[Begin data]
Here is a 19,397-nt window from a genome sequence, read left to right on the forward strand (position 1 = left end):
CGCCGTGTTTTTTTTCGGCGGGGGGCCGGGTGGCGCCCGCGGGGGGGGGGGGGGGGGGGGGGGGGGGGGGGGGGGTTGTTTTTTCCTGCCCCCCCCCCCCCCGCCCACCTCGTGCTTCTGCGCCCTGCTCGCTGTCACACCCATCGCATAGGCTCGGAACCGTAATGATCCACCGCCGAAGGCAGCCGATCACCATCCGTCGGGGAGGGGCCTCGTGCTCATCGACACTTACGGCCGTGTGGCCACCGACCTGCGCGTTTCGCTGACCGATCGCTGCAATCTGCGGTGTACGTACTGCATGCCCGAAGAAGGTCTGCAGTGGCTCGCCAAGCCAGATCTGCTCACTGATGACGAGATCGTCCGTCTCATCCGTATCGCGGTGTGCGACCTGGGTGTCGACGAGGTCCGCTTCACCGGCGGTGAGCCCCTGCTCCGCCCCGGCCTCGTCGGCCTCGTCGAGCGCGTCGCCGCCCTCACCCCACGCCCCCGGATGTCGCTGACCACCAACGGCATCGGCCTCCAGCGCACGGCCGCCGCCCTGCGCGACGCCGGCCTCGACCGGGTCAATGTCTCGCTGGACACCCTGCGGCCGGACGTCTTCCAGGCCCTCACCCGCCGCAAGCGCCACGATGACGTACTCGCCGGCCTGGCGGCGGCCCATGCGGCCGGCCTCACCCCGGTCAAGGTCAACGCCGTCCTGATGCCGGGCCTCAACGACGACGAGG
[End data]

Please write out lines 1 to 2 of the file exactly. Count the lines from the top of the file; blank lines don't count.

Here is a 19,397-nt window from a genome sequence, read left to right on the forward strand (position 1 = left end):
CGCCGTGTTTTTTTTCGGCGGGGGGCCGGGTGGCGCCCGCGGGGGGGGGGGGGGGGGGGGGGGGGGGGGGGGGGGTTGTTTTTTCCTGCCCCCCCCCCCCCCGCCCACCTCGTGCTTCTGCGCCCTGCTCGCTGTCACACCCATCGCATAGGCTCGGAACCGTAATGATCCACCGCCGAAGGCAGCCGATCACCATCCGTCGGGGAGGGGCCTCGTGCTCATCGACACTTACGGCCGTGTGGCCACCGACCTGCGCGTTTCGCTGACCGATCGCTGCAATCTGCGGTGTACGTACTGCATGCCCGAAGAAGGTCTGCAGTGGCTCGCCAAGCCAGATCTGCTCACTGATGACGAGATCGTCCGTCTCATCCGTATCGCGGTGTGCGACCTGGGTGTCGACGAGGTCCGCTTCACCGGCGGTGAGCCCCTGCTCCGCCCCGGCCTCGTCGGCCTCGTCGAGCGCGTCGCCGCCCTCACCCCACGCCCCCGGATGTCGCTGACCACCAACGGCATCGGCCTCCAGCGCACGGCCGCCGCCCTGCGCGACGCCGGCCTCGACCGGGTCAATGTCTCGCTGGACACCCTGCGGCCGGACGTCTTCCAGGCCCTCACCCGCCGCAAGCGCCACGATGACGTACTCGCCGGCCTGGCGGCGGCCCATGCGGCCGGCCTCACCCCGGTCAAGGTCAACGCCGTCCTGATGCCGGGCCTCAACGACGACGAGG